Yet, there were still a few issues that I had with Bushman's research.  In the first part of the study that involved scenario expectations, it was left up to the researchers to determine what responses qualified as "violent" or "non-violent". Therefore, it's hard to know exactly how violence was defined and the experiment may not be as easily reproduced. Another problem with the study that Bushman somewhat acknowledged is that it was only carried out over 3 days for 20 minutes per day. Even though the participants who played violent video games seemed to experience increased aggression in the short term, the long-term effect was unanalyzed. In addition, the results of this study could be due to chance.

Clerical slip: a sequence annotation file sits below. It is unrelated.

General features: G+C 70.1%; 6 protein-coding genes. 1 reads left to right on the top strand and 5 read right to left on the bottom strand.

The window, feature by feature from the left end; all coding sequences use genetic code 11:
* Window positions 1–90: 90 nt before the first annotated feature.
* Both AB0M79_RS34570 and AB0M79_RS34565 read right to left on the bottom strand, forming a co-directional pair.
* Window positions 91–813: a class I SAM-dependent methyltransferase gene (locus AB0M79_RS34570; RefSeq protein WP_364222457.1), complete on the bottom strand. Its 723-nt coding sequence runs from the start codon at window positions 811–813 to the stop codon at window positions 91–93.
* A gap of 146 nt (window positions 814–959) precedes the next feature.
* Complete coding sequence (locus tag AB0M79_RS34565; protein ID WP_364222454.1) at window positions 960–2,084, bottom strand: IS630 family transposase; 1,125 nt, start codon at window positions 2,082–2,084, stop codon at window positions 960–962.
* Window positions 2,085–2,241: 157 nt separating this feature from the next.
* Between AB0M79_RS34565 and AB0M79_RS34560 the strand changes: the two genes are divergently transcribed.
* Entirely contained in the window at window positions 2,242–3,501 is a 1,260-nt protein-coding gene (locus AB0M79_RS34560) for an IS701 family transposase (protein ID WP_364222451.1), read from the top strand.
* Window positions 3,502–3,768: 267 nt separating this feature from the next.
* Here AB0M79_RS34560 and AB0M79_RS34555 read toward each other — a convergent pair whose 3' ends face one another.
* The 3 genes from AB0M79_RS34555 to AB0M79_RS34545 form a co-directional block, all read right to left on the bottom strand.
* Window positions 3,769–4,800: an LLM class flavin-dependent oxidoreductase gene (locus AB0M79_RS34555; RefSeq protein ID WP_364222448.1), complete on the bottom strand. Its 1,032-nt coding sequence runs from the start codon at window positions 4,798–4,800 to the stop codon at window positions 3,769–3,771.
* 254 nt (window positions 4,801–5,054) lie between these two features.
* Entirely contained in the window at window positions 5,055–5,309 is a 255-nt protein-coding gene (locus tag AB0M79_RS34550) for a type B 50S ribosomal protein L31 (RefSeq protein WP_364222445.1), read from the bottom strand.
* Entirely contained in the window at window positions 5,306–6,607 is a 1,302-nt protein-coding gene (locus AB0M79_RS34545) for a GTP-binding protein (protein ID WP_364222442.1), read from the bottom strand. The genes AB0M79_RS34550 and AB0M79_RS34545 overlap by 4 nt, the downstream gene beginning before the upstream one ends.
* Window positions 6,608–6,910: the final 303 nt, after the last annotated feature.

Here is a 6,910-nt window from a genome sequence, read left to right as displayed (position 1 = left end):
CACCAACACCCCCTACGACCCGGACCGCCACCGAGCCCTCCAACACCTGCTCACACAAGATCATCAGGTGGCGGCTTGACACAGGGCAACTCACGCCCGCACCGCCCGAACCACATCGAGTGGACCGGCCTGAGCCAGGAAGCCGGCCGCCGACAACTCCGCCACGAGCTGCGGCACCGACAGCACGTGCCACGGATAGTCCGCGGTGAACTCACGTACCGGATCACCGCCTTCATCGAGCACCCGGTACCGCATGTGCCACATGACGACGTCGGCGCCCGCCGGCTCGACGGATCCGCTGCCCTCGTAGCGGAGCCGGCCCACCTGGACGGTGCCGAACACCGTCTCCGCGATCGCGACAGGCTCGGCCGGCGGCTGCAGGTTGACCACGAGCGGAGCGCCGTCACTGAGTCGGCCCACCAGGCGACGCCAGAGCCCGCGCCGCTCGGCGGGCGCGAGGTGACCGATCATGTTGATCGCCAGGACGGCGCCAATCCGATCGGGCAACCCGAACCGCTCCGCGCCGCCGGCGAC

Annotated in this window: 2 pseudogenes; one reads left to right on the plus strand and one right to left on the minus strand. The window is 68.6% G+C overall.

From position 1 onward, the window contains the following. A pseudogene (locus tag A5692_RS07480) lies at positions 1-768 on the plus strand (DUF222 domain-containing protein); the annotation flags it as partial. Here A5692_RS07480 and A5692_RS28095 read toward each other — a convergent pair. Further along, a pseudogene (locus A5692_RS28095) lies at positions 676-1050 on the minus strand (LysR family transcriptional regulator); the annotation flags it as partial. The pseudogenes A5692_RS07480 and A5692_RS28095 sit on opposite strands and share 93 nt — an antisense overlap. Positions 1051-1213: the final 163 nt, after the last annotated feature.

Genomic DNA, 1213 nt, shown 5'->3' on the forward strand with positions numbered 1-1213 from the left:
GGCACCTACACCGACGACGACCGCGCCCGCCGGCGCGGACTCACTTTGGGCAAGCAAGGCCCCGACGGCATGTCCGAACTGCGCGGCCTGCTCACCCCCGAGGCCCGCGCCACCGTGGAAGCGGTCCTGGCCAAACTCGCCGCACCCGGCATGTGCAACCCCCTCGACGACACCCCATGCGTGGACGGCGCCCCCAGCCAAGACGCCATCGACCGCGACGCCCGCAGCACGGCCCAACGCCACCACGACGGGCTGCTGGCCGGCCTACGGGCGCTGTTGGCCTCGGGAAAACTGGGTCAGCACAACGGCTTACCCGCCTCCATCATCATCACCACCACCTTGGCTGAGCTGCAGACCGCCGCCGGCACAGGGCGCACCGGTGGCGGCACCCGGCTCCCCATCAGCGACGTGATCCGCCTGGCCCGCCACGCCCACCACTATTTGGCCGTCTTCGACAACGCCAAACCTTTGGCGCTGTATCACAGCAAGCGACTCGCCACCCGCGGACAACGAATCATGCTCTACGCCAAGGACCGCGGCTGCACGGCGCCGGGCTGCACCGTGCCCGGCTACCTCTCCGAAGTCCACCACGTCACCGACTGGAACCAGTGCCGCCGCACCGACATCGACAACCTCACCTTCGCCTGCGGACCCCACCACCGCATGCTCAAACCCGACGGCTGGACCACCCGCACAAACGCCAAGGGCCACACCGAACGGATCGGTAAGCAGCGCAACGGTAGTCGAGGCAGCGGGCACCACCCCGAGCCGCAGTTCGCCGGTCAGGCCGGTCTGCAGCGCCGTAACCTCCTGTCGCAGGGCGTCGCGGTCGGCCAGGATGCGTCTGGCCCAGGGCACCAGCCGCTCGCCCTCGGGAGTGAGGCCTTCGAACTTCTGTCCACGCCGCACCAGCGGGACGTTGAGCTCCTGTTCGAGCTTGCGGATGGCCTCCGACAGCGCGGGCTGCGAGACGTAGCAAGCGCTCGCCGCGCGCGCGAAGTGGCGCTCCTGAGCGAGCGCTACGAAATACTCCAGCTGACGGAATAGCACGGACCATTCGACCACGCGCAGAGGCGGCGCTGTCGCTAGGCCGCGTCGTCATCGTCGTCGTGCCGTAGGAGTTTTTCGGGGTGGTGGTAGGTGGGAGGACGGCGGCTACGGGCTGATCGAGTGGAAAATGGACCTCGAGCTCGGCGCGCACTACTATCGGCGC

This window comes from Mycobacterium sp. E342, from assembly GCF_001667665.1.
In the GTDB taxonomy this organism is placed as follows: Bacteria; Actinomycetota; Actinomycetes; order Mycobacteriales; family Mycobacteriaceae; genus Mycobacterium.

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Reverse causation is also possible because its plausible that people are buying and playing violent video games because they already have aggressive personalities.

 

For these reasons, a rational person should not jump to the conclusion that video game violence leads to real life crime. While the theory seems logical, there is not enough scientific evidence to back it up. In fact, there doesn't even seem to be a correlation. 

 

3 Comments